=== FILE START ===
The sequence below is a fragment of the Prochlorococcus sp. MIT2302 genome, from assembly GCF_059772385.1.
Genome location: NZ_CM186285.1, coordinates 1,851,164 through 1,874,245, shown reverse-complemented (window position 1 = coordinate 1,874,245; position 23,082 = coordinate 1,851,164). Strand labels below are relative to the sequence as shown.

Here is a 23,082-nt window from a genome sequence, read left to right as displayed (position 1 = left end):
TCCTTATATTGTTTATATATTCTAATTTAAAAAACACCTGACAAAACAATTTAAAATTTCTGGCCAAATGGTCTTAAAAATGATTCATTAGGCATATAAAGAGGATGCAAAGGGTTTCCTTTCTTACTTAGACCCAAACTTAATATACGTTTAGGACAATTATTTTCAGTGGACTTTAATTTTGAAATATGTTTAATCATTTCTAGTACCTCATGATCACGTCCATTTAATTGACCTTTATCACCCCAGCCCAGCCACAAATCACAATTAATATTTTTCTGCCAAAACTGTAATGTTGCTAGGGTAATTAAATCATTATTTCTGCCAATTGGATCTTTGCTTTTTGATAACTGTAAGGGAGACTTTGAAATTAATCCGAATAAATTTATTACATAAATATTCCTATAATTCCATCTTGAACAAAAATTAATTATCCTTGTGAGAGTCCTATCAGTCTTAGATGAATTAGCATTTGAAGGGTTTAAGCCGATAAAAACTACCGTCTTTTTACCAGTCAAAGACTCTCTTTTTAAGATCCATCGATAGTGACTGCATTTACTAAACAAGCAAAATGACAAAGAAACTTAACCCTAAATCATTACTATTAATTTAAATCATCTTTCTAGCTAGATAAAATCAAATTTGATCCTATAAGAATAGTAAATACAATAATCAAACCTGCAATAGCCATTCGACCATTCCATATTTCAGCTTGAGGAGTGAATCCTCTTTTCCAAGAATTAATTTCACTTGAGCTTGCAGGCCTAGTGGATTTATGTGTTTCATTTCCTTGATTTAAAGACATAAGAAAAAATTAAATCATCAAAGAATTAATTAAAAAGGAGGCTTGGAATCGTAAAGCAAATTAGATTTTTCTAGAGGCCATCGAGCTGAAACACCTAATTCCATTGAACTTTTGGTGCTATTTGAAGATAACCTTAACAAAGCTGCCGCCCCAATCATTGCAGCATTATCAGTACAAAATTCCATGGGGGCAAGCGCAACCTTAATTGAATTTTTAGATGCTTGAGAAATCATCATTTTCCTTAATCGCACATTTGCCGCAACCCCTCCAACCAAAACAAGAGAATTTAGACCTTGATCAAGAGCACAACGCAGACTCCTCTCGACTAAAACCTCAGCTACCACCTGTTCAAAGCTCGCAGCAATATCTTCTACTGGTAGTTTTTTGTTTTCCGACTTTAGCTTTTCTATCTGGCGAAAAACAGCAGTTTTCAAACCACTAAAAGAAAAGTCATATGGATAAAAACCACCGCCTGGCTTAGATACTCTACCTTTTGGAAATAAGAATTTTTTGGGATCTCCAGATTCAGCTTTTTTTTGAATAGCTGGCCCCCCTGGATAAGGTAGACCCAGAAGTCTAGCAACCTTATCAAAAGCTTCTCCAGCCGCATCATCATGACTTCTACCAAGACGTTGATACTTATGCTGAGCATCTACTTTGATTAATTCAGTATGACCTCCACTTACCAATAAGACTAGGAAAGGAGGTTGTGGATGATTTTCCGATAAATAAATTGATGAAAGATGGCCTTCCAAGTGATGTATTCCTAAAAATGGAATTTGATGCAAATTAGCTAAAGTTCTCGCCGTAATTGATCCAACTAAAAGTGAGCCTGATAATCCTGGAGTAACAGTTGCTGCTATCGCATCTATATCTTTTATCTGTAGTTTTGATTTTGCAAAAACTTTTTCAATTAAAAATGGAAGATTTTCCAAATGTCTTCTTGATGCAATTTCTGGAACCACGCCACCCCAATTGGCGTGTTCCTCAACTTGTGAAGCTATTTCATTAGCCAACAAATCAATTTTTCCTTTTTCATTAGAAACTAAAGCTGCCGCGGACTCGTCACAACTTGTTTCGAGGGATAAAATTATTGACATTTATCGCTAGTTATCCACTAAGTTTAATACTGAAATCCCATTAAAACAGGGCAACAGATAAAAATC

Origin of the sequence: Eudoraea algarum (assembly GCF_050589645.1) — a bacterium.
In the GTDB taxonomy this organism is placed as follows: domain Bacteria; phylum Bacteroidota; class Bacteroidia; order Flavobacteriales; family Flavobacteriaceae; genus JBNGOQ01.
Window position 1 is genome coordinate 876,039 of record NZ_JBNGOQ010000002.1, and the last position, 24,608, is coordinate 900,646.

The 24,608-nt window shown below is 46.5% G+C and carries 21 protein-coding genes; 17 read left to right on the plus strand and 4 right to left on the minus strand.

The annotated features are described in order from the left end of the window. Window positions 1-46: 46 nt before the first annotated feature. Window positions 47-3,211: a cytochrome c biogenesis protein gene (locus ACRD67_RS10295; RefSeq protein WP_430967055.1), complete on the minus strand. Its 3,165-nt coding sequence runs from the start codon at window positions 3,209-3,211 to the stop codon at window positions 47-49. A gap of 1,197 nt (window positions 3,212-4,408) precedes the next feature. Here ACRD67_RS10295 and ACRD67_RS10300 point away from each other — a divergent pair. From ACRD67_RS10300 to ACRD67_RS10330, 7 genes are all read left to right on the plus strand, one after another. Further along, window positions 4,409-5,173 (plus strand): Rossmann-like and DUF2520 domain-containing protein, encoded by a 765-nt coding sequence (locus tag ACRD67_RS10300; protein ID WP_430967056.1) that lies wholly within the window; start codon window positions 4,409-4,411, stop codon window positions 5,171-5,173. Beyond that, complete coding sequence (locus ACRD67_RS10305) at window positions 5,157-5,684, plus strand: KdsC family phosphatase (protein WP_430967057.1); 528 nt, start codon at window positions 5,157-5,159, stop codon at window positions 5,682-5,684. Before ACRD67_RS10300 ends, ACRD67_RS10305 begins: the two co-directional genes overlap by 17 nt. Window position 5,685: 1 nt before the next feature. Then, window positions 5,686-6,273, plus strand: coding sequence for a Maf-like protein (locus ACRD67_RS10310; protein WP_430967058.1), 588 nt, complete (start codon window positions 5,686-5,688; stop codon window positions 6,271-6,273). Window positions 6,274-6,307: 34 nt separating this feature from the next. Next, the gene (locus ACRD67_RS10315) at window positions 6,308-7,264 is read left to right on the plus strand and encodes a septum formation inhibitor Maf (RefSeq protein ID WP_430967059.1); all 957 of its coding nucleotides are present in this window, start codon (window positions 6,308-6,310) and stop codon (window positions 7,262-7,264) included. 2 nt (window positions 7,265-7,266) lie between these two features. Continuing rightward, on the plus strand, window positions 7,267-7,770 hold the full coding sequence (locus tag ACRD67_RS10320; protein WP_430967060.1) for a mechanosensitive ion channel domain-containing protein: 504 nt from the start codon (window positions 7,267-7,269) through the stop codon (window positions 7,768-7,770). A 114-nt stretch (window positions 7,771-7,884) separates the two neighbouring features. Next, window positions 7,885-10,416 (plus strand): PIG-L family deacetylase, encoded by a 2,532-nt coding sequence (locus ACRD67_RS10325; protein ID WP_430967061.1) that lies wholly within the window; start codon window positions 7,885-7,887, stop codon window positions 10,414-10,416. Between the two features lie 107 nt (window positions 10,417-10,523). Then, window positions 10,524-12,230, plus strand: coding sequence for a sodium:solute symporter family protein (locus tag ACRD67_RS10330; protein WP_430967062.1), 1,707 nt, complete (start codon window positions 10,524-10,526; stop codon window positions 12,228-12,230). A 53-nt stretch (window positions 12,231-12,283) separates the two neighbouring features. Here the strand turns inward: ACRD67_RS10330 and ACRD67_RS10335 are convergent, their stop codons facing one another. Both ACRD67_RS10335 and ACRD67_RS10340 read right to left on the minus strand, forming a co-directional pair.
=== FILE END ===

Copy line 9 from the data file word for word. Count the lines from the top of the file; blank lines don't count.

The annotated features are described in order from the left end of the window. Window positions 1-46: 46 nt before the first annotated feature. Window positions 47-3,211: a cytochrome c biogenesis protein gene (locus ACRD67_RS10295; RefSeq protein WP_430967055.1), complete on the minus strand. Its 3,165-nt coding sequence runs from the start codon at window positions 3,209-3,211 to the stop codon at window positions 47-49. A gap of 1,197 nt (window positions 3,212-4,408) precedes the next feature. Here ACRD67_RS10295 and ACRD67_RS10300 point away from each other — a divergent pair. From ACRD67_RS10300 to ACRD67_RS10330, 7 genes are all read left to right on the plus strand, one after another. Further along, window positions 4,409-5,173 (plus strand): Rossmann-like and DUF2520 domain-containing protein, encoded by a 765-nt coding sequence (locus tag ACRD67_RS10300; protein ID WP_430967056.1) that lies wholly within the window; start codon window positions 4,409-4,411, stop codon window positions 5,171-5,173. Beyond that, complete coding sequence (locus ACRD67_RS10305) at window positions 5,157-5,684, plus strand: KdsC family phosphatase (protein WP_430967057.1); 528 nt, start codon at window positions 5,157-5,159, stop codon at window positions 5,682-5,684. Before ACRD67_RS10300 ends, ACRD67_RS10305 begins: the two co-directional genes overlap by 17 nt. Window position 5,685: 1 nt before the next feature. Then, window positions 5,686-6,273, plus strand: coding sequence for a Maf-like protein (locus ACRD67_RS10310; protein WP_430967058.1), 588 nt, complete (start codon window positions 5,686-5,688; stop codon window positions 6,271-6,273). Window positions 6,274-6,307: 34 nt separating this feature from the next. Next, the gene (locus ACRD67_RS10315) at window positions 6,308-7,264 is read left to right on the plus strand and encodes a septum formation inhibitor Maf (RefSeq protein ID WP_430967059.1); all 957 of its coding nucleotides are present in this window, start codon (window positions 6,308-6,310) and stop codon (window positions 7,262-7,264) included. 2 nt (window positions 7,265-7,266) lie between these two features. Continuing rightward, on the plus strand, window positions 7,267-7,770 hold the full coding sequence (locus tag ACRD67_RS10320; protein WP_430967060.1) for a mechanosensitive ion channel domain-containing protein: 504 nt from the start codon (window positions 7,267-7,269) through the stop codon (window positions 7,768-7,770). A 114-nt stretch (window positions 7,771-7,884) separates the two neighbouring features. Next, window positions 7,885-10,416 (plus strand): PIG-L family deacetylase, encoded by a 2,532-nt coding sequence (locus ACRD67_RS10325; protein ID WP_430967061.1) that lies wholly within the window; start codon window positions 7,885-7,887, stop codon window positions 10,414-10,416. Between the two features lie 107 nt (window positions 10,417-10,523). Then, window positions 10,524-12,230, plus strand: coding sequence for a sodium:solute symporter family protein (locus tag ACRD67_RS10330; protein WP_430967062.1), 1,707 nt, complete (start codon window positions 10,524-10,526; stop codon window positions 12,228-12,230). A 53-nt stretch (window positions 12,231-12,283) separates the two neighbouring features. Here the strand turns inward: ACRD67_RS10330 and ACRD67_RS10335 are convergent, their stop codons facing one another. Both ACRD67_RS10335 and ACRD67_RS10340 read right to left on the minus strand, forming a co-directional pair.